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Illinois Country Living

October 2007 Issue: FeatureCommentaryCurrents SafetyGardenEnergy SolutionsFinest CookingMore

Yard & Garden

Chrysanthemums--October Garden Stalwarts
Treat them like an annual plant or get them to overwinter

David Robson
Extension Educator, Horticulture, at the Springfield Extension Center, University of Illinois Extension.


October's weather runs the gamut from hot and dry to crisp and cool. Through it all, there's one stalwart in the garden - the chrysanthemum.

The "Chrysanthemum" genus is more than just the fall garden mum, though there's arguments over just what should be included or not. It's changed back and forth for the last 50 years and probably will change again. Genetic testing is the culprit.

Close relatives include the "Leucanthemum" and "Dendranthemum;" the garden mum was one time lumped into the latter.

The potted and cut florist mums, as well as the garden mums, are the two most popular members of the plant genus. Generally speaking, the florist mums are definitely not hardy outside, but for that matter, many will argue that the hardy mum isn't either.

The term "hardy mum" is somewhat a misnomer in Illinois when you consider the mums you buy in September and October. If you had bought them in May and tended them, they probably would overwinter.

But in the fall, the mum has spent all its energy trying to set flowers and little on developing a root system. Sticking the plant in the ground still doesn't give the plant enough time to adapt to the soil and prepare for winter.

Therefore, you're stuck with a plant that blooms its heart out this fall, but by next spring will be nothing but a bunch of soggy twigs that just take up garden space.

The plants are seldom hardy, pure and simple. Just remember that and you won't be disappointed.

True, occasionally you will run into a plant that keeps growing year after year. Chalk it up to good loose soil, a mild winter, or just a plant with stronger genes.

The good news is that mums, like poinsettias, seem to have gotten cheaper over the years.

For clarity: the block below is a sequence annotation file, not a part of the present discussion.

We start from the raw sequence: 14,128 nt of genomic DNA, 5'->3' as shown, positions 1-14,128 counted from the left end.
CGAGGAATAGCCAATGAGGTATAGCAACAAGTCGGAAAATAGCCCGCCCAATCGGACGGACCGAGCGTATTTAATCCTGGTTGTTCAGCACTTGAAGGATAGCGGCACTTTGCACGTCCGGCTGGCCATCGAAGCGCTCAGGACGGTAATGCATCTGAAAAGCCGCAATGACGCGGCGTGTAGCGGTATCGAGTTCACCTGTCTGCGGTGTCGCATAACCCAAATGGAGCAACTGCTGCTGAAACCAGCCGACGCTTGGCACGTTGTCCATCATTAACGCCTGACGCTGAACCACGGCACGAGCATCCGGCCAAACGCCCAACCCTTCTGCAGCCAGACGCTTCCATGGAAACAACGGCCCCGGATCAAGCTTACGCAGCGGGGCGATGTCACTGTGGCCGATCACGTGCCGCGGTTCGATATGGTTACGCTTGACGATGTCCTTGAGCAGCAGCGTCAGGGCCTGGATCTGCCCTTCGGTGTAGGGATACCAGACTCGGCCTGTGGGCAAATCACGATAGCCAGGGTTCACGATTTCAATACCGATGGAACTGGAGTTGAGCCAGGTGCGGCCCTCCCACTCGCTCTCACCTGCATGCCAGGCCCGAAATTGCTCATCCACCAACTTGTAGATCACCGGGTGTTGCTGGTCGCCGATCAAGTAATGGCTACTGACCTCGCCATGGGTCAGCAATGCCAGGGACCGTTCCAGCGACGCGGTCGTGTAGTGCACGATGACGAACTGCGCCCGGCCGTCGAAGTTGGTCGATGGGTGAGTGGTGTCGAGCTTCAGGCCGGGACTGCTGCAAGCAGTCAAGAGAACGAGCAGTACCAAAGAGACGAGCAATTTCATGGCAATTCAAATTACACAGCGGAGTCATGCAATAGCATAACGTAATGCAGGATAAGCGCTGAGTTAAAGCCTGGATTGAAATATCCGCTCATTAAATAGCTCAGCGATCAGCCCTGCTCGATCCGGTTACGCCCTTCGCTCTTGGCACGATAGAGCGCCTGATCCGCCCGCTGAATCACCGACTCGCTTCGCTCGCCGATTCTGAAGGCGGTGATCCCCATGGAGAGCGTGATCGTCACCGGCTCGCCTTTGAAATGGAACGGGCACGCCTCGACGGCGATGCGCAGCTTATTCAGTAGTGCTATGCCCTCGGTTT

Which is good. You can treat them like an annual plant that you just pop into the ground, sun or shade, garden or pot, and enjoy them for the season. That's wonderful.

Hardy mums are generally divided into three types depending on when they bloom - early, mid-season or late.

Early mums start in September, mid-season the end of September to the first of October, and late-season around Oct. 15 in central Illinois. You might want to add or subtract a couple of weeks depending on whether you're a farther south or north of the middle of the state.

Plants are marginally hardy, and can withstand a light frost with only some browning of the flowers but a strong freeze will do them in. Still, you can cover them with a flowerpot, leaves or even loose straw to get them through an early freeze.

Besides the season of blooms, you can categorize the plants by the type of bloom. For the most part, mums come as daisy poms or cushion types.

Daisies are just what you'd think they are. You have the colorful outer petals and a bright eye, usually green, in the middle. Flower stems aren't as long, nor are flowers as wide as typical Shasta daisies.

Cushion mums are just row after row after row of petals. There's not a center eye, just more petals.

Longevity isn't based on the type of flower but the weather and plant genetics.

When buying a plant, look for one with lots of buds and just a few open flowers. That way you'll be able to enjoy it for a couple of weeks or month.

The more sun you give the plant, the brighter the flowers will be. However, the buds are already set so you could put the plant in the shade and they'll still bloom.

The most important aspect, though, is water. Fall rains may not be consistent and a blooming plant really does need lots of water. The root system isn't growing in heavy soil; in fact, it's probably mostly peat moss. Watering the plant every day is something you might have to do.

If you want to try to overwinter the plant, cover it with straw or loose leaves for the winter, making sure the ground is moist before it freezes, but not soggy.

For More Information check out the University of Illinois Web site at:
You can contact David Robson via E-mail:

Or write to him in care of:

Illinois Country Living
P.O. Box 3787,
Springfield, IL 62708.

Telephone: (217) 782-6515


© 2007 Illinois Country Living Magazine.
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